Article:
Myocardial extracellular volume quantified by magnetic resonance is increased in cirrhosis and related to poor outcome
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BACKGROUND & AIMS: The underlying pathogenesis of cirrhotic cardiomyopathy remains unclear. Structural myocardial changes including diffuse fibrosis may be involved and can be accurately assessed by cardiac MRI (CMR) with quantification of the extracellular volume (ECV).This is the first application of this technique in patients with cirrhosis. We aimed to investigate the presence of diffuse myocardial fibrosis and to determine the relation to disease severity, cardiac function and outcome.
METHODS: A prospective study including 52 cirrhotic patients and 10 healthy controls. All patients underwent CMR with ECV quantification, tissue Doppler echocardiography, and biochemical assessments. Patients were followed up for a median of 25 months with registration of death and liver transplantation (LT).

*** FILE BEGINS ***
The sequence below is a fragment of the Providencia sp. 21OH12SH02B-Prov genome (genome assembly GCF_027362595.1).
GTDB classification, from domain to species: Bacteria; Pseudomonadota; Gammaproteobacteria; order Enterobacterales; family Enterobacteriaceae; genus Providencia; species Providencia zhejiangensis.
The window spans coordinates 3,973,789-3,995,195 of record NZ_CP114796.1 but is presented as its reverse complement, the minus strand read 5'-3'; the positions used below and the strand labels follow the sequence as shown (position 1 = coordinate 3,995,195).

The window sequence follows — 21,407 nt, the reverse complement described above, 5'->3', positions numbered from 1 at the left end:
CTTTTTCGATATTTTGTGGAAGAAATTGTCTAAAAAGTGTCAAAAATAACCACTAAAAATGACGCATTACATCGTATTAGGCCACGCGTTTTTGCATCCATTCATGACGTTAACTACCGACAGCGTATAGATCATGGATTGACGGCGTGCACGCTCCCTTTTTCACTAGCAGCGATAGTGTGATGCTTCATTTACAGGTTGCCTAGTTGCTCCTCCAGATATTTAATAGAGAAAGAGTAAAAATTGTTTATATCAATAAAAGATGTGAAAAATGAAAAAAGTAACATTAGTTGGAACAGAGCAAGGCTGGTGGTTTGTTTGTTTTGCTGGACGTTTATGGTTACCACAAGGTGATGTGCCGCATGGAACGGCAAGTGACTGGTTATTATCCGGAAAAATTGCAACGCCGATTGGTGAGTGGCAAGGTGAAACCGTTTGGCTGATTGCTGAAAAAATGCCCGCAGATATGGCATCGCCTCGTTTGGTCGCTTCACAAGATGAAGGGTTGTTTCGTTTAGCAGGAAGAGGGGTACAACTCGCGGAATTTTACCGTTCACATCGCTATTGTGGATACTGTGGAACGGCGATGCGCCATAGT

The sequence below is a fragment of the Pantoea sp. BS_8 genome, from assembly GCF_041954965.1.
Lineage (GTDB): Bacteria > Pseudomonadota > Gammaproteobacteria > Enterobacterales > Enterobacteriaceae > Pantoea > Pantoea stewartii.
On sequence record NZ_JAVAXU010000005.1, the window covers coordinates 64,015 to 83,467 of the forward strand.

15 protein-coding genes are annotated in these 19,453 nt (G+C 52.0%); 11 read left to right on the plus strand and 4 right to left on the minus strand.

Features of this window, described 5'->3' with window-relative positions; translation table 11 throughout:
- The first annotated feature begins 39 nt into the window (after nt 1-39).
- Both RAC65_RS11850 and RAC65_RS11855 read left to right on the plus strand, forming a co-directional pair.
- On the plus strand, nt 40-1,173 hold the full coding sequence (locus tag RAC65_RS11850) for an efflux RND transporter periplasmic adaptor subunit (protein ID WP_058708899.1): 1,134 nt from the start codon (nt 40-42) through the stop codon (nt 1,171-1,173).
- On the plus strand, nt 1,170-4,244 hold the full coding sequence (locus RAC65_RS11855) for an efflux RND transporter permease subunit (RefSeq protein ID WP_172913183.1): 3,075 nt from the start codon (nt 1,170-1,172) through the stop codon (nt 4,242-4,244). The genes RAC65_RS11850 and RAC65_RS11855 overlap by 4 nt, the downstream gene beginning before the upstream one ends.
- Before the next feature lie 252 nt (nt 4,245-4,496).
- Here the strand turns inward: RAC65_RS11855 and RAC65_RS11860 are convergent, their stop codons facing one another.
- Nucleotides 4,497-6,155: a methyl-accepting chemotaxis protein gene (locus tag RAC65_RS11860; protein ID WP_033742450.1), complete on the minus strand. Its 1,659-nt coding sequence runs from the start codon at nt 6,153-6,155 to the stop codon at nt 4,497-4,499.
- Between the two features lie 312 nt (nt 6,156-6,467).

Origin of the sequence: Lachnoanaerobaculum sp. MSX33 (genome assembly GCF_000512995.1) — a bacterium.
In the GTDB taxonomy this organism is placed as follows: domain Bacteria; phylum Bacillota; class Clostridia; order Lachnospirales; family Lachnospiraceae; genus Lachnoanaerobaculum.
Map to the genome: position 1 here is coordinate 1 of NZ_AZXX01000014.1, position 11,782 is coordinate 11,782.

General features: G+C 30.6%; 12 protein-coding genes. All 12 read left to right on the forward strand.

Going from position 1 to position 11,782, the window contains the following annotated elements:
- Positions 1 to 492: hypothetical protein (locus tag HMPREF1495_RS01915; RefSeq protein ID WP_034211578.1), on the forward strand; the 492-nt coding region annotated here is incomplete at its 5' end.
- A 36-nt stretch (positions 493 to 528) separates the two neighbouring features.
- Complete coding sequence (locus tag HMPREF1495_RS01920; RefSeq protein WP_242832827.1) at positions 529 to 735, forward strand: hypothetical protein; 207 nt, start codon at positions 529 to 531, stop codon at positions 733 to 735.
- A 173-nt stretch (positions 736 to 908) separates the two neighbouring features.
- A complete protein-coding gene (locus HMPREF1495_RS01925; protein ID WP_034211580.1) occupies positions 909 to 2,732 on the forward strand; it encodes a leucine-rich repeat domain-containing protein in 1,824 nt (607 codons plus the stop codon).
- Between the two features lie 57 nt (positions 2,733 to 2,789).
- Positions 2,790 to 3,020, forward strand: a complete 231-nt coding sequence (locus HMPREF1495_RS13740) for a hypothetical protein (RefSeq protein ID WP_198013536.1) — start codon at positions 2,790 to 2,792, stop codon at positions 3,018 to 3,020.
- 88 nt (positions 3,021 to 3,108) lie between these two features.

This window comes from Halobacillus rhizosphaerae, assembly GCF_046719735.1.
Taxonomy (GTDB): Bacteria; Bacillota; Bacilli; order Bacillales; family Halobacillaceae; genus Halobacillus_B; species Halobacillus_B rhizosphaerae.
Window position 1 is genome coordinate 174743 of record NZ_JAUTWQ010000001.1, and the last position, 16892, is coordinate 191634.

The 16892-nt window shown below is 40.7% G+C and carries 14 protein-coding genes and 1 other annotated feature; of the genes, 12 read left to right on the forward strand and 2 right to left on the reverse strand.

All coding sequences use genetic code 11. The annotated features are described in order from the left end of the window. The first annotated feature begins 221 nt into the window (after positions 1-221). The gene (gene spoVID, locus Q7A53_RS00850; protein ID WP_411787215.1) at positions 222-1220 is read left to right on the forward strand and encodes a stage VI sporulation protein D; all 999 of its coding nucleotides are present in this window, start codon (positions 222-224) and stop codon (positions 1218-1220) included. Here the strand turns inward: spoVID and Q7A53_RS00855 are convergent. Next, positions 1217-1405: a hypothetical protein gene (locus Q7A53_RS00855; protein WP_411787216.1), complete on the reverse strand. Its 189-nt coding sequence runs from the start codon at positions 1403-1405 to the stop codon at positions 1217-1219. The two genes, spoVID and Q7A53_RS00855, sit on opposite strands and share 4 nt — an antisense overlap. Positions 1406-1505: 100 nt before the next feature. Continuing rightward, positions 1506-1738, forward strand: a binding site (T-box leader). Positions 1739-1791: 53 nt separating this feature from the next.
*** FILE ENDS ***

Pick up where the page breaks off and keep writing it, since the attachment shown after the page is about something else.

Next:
RESULTS: Myocardial ECV was higher in the patients compared with healthy controls (31.2 ± 6 vs 27.4 ± 3%, P = .04). Furthermore, ECV increased across the Child Pugh A/B/C classes (26.9 ± 4/31.5 ± 5/34.4 ± 6%, P = .02). Four-teen patients experienced the composite end-point of death/LT during follow-up and these patients had higher ECV (33.2 ± 4 vs 30.4 ± 6%, P = .04). In a univariate Cox regression analysis ECV was associated with poor transplant-free survival (HR 3.6 [1.1-11.6]; P = .03). However, MELD and CRP remained the strongest predictors in a multivariate analysis. ECV correlated with cardiac index (r = 0.44, P = .001), CRP (r = 0.46, P = .001), proANP (r = 0.50, P < .001), and proBNP (r = 0.40, P = .005).
CONCLUSIONS: Myocardial ECV is increased in patients with cirrhosis and seems related to disease severity and transplant-free survival. These changes most likely reflect subclinical diffuse myocardial fibrosis and may represent a structural element of cirrhotic cardiomyopathy.
|Publication status||Published - 2018|